As dog owners will agree these outdoor fountains are a great water source for the four-legged creatures. During scorching months of summer, cats and dogs will be outdoors for the absolute freshest water around. Because water in fountains is consistently moving, they do not need much maintenance, whereas the still water of birdbaths collect debris and require more care.


"Old School" Fountain Manufacturers
Often serving as architects, sculptors, artists, engineers and highly educated scholars all in one, from the 16th to the later part of the 18th century, fountain designers were... read more
Rome’s First Water Transport Solutions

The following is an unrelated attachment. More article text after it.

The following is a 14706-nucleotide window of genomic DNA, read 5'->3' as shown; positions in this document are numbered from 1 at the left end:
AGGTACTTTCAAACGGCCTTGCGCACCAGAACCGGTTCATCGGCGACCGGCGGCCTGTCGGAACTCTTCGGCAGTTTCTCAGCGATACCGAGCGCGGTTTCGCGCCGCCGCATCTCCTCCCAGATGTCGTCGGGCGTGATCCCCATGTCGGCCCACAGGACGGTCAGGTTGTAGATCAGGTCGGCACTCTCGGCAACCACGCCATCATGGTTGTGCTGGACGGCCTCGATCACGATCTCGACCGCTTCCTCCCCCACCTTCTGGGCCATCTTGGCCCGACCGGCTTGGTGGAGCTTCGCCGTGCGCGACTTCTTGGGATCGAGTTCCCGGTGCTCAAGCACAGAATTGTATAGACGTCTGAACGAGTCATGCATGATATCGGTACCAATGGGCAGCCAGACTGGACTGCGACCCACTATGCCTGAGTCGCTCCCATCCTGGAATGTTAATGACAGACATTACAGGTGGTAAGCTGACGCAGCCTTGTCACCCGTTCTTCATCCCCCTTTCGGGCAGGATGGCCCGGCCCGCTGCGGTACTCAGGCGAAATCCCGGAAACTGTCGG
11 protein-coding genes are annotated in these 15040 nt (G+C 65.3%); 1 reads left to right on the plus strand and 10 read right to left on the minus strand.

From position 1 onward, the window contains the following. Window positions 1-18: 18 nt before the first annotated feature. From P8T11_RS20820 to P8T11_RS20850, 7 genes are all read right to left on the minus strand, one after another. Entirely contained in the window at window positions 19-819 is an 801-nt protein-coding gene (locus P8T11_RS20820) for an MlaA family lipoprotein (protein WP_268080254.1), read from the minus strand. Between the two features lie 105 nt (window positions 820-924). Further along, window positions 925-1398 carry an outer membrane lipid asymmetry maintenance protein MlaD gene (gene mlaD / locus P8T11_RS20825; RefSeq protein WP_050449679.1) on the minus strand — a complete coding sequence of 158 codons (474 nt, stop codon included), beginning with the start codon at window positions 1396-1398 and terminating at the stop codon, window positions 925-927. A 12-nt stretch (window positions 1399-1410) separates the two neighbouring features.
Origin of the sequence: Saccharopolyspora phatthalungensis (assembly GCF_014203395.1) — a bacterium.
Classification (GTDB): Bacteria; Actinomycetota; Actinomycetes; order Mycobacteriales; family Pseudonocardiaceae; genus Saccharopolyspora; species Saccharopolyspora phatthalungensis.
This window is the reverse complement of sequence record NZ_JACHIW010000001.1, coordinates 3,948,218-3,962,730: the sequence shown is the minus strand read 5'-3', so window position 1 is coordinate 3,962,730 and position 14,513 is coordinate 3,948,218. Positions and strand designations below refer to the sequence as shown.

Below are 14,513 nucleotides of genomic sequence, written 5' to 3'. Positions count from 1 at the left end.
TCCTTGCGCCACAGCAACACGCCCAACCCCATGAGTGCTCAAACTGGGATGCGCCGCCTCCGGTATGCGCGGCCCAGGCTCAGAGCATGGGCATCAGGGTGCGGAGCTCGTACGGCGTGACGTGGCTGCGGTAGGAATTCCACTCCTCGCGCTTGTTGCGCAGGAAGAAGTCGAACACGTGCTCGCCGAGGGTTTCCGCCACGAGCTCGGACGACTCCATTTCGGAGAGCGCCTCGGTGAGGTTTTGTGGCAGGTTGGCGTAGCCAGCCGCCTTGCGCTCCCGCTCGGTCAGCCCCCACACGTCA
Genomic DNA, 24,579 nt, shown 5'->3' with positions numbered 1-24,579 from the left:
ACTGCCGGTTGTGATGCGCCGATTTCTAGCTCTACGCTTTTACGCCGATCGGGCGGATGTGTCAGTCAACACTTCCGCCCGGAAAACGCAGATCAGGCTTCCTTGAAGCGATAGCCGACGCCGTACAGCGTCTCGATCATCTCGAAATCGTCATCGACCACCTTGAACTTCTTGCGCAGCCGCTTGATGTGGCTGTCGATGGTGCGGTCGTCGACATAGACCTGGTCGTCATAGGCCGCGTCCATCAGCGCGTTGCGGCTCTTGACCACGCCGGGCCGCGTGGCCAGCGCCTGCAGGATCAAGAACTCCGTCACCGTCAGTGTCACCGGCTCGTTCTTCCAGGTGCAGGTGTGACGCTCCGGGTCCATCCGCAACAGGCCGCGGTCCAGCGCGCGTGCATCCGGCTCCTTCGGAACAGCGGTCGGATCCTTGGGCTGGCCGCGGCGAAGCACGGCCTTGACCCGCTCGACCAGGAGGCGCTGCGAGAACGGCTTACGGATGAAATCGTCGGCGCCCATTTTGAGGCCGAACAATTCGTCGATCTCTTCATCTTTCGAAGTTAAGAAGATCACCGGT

With the manufacturing of the first raised aqueduct in Rome, the Aqua Anio Vetus in 273 BC, individuals who lived on the city’s hills no longer had to depend solely on naturally-occurring... read more
Rome’s Ingenious Water Transport Systems
Aqua Anio Vetus, the first raised aqueduct built in Rome, started supplying the people living in the hills with water in 273 BC, although they had counted on natural springs up till then. If inhabitants residing at higher elevations did not... read more
The First Public Water Features recorded in Human History.
The water from creeks and other sources was initially provided to the citizens of nearby communities and municipalities by way of water fountains, whose design was largely practical, not artistic.... read more